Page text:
Chapter

Nitrogen Deposition, Critical Loads and Biodiversity

pp 357-368

Date:

A Comparison of Empirical and Modelled Nitrogen Critical Loads for Mediterranean Forests and Shrublands in California

  • Mark E. FennAffiliated withPacific Southwest Research Station, USDA Forest Service Email author 
  • , Hans-Dieter NagelAffiliated withNational Critical Load Focal Center, OEKO-DATA
  • , Ina KosevaAffiliated withDepartment of Environmental and Resource Studies, Trent UniversityManitoba Centre for Health Policy, University of Manitoba
  • , Julian AherneAffiliated withDepartment of Environmental and Resource Studies, Trent University
  • , Sarah E. JovanAffiliated withForest Inventory and Analysis Program, Portland Forestry Sciences Lab, USDA Forest Service
  • , Linda H. GeiserAffiliated withPacific Northwest Region Air Resource Management, US Forest Service
  • , Angela SchlutowAffiliated withNational Critical Load Focal Center, OEKO-DATA
  • , Thomas ScheuschnerAffiliated withNational Critical Load Focal Center, OEKO-DATA
  • , Andrzej BytnerowiczAffiliated withPacific Southwest Research Station, USDA Forest Service
    • , Benjamin S. GimenoAffiliated withEcotoxicology of Air Pollution, CIEMAT (Ed. 70)
    • , Fengming YuanAffiliated withInstitute of Arctic Biology, University of AlaskaEnvironmental Sciences Division, Oak Ridge National Laboratory
    • , Shaun A. WatmoughAffiliated withDepartment of Environmental and Resource Studies, Trent University
    • , Edith B. AllenAffiliated withDepartment of Botany and Plant Sciences and Center for Conservation Biology, University of California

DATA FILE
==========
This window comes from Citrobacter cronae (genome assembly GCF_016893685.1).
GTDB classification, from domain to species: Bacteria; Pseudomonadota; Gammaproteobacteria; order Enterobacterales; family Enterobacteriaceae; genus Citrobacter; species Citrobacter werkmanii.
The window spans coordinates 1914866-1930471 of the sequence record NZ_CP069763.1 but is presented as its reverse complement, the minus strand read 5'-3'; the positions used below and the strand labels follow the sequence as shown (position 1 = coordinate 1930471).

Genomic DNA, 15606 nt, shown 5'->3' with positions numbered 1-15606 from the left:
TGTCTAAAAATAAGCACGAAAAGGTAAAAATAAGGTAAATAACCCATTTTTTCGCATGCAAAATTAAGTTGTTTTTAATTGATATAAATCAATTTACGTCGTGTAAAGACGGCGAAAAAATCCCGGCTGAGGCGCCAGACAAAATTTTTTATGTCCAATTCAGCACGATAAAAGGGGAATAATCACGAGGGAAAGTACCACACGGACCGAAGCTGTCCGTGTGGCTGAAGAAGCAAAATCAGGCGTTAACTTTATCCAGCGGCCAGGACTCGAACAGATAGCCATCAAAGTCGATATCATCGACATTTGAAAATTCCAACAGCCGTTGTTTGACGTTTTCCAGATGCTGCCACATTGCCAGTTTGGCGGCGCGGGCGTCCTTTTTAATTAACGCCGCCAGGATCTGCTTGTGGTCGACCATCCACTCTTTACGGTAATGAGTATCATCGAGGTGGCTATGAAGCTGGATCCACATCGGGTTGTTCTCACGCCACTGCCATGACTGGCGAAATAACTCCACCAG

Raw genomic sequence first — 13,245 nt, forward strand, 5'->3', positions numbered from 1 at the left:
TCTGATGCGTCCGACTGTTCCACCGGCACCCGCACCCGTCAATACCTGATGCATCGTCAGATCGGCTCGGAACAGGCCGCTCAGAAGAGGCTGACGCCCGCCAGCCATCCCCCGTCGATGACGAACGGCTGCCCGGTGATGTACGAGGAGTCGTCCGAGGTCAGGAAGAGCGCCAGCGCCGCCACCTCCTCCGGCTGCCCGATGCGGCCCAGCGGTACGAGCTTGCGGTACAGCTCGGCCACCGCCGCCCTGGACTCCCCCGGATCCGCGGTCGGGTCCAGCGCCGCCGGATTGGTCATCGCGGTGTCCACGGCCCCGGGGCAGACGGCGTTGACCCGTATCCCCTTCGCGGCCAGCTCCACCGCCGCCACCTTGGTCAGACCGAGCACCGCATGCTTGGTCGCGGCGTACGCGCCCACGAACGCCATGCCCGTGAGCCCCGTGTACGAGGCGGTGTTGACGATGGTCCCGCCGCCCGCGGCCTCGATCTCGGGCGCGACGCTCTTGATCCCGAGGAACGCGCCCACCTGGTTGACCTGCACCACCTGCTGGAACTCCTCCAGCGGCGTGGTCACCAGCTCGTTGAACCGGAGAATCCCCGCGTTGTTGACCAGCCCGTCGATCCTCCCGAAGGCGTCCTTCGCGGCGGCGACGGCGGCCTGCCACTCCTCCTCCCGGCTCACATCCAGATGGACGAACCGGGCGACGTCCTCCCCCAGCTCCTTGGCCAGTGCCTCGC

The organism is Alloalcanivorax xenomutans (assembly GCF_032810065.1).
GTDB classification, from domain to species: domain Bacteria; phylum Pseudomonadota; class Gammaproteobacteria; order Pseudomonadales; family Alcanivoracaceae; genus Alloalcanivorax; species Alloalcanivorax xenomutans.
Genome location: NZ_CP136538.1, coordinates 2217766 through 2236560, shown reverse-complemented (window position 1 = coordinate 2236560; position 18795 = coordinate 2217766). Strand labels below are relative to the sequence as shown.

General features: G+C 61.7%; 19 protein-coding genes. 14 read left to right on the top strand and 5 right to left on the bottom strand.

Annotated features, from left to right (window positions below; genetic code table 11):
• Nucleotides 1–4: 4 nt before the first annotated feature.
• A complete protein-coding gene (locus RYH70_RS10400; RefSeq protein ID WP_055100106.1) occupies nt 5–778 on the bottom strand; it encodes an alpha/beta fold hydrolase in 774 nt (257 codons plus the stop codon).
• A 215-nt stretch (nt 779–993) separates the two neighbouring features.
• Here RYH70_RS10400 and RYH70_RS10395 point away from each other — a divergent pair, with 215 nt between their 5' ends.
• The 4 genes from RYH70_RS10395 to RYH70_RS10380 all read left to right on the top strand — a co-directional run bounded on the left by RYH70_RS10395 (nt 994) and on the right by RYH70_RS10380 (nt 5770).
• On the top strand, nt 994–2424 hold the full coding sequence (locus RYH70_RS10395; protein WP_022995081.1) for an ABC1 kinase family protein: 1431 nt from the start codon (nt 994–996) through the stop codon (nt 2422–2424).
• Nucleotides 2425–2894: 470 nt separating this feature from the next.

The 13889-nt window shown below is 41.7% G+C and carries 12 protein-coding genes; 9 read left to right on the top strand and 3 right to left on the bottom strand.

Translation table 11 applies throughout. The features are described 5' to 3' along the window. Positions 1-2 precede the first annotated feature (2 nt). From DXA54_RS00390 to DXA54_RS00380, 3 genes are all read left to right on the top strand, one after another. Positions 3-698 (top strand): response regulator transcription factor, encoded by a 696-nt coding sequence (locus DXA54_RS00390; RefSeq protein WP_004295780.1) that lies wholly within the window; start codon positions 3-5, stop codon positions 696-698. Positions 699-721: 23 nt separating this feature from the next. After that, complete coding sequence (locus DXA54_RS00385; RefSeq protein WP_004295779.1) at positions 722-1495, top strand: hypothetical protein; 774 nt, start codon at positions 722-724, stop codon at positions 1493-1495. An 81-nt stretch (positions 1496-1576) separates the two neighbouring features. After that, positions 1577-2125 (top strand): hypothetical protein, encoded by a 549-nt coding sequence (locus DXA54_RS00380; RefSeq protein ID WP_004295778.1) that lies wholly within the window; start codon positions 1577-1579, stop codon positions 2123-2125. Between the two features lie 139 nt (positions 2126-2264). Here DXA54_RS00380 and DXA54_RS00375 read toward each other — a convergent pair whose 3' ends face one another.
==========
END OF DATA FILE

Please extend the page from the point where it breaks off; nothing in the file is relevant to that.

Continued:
• , Robert F. JohnsonAffiliated withDepartment of Hydrology and Water Resources, University of Arizona
    • , Thomas MeixnerAffiliated withDepartment of Hydrology and Water Resources, University of Arizona

* Final gross prices may vary according to local VAT.

Get Access

Abstract

Nitrogen (N) deposition is impacting a number of ecosystem types in California. Critical loads (CLs) for N deposition determined for mixed conifer forests and chaparral/oak woodlands in the Sierra Nevada Mountains of California and the San Bernardino Mountains in southern California using empirical and various modelling approaches were compared. Models used included the Simple Mass Balance (SMB) model for nutrient N and acidification (both site-specific and regional approaches) and the Daycent process-based biogeochemical simulation model. Empirical CLs reported herein were based on responses across N deposition gradients of lichen community functional groups and streamwater nitrate (NO3) leaching. Broad scale CL mapping for the San Bernardino Mountains using the SMB model resulted in nutrient N CL values that were on average approximately 50 % lower than the empirical CL value for NO3 leaching (17 kg ha−1 year−1) in California mixed conifer forests. Over the range of elevations and vegetation types in the San Bernardino Mountains, SMB CL values ranged from 5.1 to 13.0 kg ha−1 year−1 for nutrient N. For both the empirical NO3 leaching CL and the SMB estimate, the CL was generally lower for chaparral vegetation than for forests. The estimated CL for NO3 leaching derived from the Daycent model was equal to the empirical CL (17 kg ha−1 year−1), but the severity and frequency of elevated NO3 leaching was underestimated by Daycent. Statewide empirical CL exceedance maps indicate that 3.3 and 4.5 % of the chaparral and forested areas in California are in excess of the NO3 leaching CL. Likewise, 23.4, 41.2 and 52.9 % of the mixed conifer forest, oak woodland and chaparral areas are in excess of the empirical N CL for epiphytic lichen community effects, respectively. Eutrophication effects in terrestrial ecosystems of California are widespread, while significant acidification effects are limited to the more polluted sites in southern California.

Keywords

Biogeochemical models Critical load exceedance Epiphytic lichen communities Nitrate leaching Soil acidification